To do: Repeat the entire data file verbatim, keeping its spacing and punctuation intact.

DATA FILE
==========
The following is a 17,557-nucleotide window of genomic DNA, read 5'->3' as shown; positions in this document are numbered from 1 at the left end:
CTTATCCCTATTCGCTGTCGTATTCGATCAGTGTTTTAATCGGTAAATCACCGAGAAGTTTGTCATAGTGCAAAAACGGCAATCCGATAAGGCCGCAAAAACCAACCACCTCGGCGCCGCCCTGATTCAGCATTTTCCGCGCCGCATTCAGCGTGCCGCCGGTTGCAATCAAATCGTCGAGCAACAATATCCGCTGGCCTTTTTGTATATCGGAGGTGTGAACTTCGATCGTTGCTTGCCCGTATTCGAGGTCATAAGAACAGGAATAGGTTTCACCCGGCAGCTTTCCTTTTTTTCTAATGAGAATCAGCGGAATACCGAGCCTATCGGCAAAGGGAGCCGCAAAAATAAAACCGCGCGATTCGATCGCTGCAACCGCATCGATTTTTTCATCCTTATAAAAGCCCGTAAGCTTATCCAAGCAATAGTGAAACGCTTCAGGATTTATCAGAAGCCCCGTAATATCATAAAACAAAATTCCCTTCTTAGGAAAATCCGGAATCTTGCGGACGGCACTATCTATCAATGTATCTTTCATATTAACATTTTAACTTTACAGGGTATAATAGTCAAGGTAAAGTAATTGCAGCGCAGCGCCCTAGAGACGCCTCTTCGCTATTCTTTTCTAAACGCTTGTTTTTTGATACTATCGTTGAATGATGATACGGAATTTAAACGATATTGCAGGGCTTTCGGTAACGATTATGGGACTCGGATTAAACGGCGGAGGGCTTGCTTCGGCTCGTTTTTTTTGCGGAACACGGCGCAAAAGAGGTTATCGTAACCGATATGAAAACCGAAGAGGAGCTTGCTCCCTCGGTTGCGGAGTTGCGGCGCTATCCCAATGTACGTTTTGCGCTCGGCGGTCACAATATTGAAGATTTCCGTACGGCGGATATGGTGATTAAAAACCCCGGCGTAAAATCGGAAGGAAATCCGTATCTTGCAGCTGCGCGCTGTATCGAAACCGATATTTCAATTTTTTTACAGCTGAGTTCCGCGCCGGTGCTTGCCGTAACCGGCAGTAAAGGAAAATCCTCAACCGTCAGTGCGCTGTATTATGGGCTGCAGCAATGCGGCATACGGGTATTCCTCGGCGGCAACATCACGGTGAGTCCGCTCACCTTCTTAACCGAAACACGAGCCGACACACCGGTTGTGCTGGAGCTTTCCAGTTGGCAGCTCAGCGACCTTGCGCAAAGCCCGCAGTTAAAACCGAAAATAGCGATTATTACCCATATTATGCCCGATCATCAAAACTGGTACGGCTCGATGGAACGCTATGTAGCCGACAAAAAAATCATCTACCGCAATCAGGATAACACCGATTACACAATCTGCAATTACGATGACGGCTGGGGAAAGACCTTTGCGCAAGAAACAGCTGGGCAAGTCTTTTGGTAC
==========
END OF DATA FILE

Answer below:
The following is a 17,557-nucleotide window of genomic DNA, read 5'->3' as shown; positions in this document are numbered from 1 at the left end:
CTTATCCCTATTCGCTGTCGTATTCGATCAGTGTTTTAATCGGTAAATCACCGAGAAGTTTGTCATAGTGCAAAAACGGCAATCCGATAAGGCCGCAAAAACCAACCACCTCGGCGCCGCCCTGATTCAGCATTTTCCGCGCCGCATTCAGCGTGCCGCCGGTTGCAATCAAATCGTCGAGCAACAATATCCGCTGGCCTTTTTGTATATCGGAGGTGTGAACTTCGATCGTTGCTTGCCCGTATTCGAGGTCATAAGAACAGGAATAGGTTTCACCCGGCAGCTTTCCTTTTTTTCTAATGAGAATCAGCGGAATACCGAGCCTATCGGCAAAGGGAGCCGCAAAAATAAAACCGCGCGATTCGATCGCTGCAACCGCATCGATTTTTTCATCCTTATAAAAGCCCGTAAGCTTATCCAAGCAATAGTGAAACGCTTCAGGATTTATCAGAAGCCCCGTAATATCATAAAACAAAATTCCCTTCTTAGGAAAATCCGGAATCTTGCGGACGGCACTATCTATCAATGTATCTTTCATATTAACATTTTAACTTTACAGGGTATAATAGTCAAGGTAAAGTAATTGCAGCGCAGCGCCCTAGAGACGCCTCTTCGCTATTCTTTTCTAAACGCTTGTTTTTTGATACTATCGTTGAATGATGATACGGAATTTAAACGATATTGCAGGGCTTTCGGTAACGATTATGGGACTCGGATTAAACGGCGGAGGGCTTGCTTCGGCTCGTTTTTTTTGCGGAACACGGCGCAAAAGAGGTTATCGTAACCGATATGAAAACCGAAGAGGAGCTTGCTCCCTCGGTTGCGGAGTTGCGGCGCTATCCCAATGTACGTTTTGCGCTCGGCGGTCACAATATTGAAGATTTCCGTACGGCGGATATGGTGATTAAAAACCCCGGCGTAAAATCGGAAGGAAATCCGTATCTTGCAGCTGCGCGCTGTATCGAAACCGATATTTCAATTTTTTTACAGCTGAGTTCCGCGCCGGTGCTTGCCGTAACCGGCAGTAAAGGAAAATCCTCAACCGTCAGTGCGCTGTATTATGGGCTGCAGCAATGCGGCATACGGGTATTCCTCGGCGGCAACATCACGGTGAGTCCGCTCACCTTCTTAACCGAAACACGAGCCGACACACCGGTTGTGCTGGAGCTTTCCAGTTGGCAGCTCAGCGACCTTGCGCAAAGCCCGCAGTTAAAACCGAAAATAGCGATTATTACCCATATTATGCCCGATCATCAAAACTGGTACGGCTCGATGGAACGCTATGTAGCCGACAAAAAAATCATCTACCGCAATCAGGATAACACCGATTACACAATCTGCAATTACGATGACGGCTGGGGAAAGACCTTTGCGCAAGAAACAGCTGGGCAAGTCTTTTGGTAC